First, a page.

During your divorce, you and your baby’s father have a number of hurdles to clear while creating a Michigan parenting plan. The court will want to know that you came up with an agreement that puts your child’s best interests first. However, what these are is somewhat open to the interpretation of the judge, and if you are still breastfeeding, you may worry that this will not be as much of a priority to others. At The Law Offices of Lorrie J. Zahodnic, P.C., we often represent parents of infants in preserving this important activity.
The time period when you are nursing your infant is temporary, but it is still important to include the information in your parenting plan and work for a compromise that allows you this option, according to CustodyXChange. Although breastfeeding provides many opportunities for you to share a close bond with your child, frequent, regular visits with the father are important for your child’s emotional and mental development, too.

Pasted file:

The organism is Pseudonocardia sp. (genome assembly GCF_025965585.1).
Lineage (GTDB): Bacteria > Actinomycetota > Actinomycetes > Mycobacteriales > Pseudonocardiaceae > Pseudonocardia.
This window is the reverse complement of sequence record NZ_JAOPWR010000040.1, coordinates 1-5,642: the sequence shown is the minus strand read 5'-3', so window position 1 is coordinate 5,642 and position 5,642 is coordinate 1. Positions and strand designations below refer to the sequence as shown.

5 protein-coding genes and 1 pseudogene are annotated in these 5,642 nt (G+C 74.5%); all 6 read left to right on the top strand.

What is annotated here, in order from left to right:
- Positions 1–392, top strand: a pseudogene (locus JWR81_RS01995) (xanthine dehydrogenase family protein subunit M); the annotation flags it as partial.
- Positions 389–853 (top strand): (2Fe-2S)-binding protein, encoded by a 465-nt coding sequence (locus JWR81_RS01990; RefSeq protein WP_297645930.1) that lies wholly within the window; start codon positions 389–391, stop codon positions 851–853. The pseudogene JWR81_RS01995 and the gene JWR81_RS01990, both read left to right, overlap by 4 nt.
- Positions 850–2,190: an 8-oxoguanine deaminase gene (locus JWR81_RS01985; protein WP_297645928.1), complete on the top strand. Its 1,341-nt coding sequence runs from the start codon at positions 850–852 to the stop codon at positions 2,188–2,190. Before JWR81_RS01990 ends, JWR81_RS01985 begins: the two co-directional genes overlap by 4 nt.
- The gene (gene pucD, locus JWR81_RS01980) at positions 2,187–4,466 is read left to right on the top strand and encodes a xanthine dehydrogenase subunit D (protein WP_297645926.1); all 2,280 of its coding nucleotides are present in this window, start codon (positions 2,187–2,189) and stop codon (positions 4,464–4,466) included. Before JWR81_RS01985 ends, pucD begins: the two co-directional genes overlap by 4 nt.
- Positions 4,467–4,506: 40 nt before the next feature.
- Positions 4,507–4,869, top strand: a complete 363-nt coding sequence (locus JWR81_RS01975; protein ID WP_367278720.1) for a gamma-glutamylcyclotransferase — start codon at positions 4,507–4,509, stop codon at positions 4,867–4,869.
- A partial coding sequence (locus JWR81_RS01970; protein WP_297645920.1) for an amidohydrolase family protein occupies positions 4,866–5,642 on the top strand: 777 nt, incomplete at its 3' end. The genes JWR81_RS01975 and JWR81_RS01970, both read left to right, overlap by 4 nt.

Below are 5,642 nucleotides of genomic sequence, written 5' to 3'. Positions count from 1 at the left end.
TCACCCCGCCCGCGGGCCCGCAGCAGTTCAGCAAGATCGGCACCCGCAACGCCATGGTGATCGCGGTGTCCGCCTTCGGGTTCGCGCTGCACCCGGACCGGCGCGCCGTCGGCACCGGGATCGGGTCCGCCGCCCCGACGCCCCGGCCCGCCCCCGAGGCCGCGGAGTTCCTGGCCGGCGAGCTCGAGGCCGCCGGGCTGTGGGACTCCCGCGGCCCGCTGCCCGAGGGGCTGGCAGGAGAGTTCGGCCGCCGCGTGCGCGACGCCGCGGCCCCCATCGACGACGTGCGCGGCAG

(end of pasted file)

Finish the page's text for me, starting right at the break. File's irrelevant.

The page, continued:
You and the father should attempt to work out a schedule that allows him to be there on occasions when your child goes to sleep and wakes up, such as naptimes, if overnight visits are not possible yet. Ideally, he should also be able to spend time feeding, soothing and playing with the child.
Some parents find that three- to five-hour visits every other day provide a healthy beginning for father-infant visitation. However, work and other factors unique to your situation will need to be accounted for as the two of you negotiate the schedule. More information about parenting plans is available on our web page.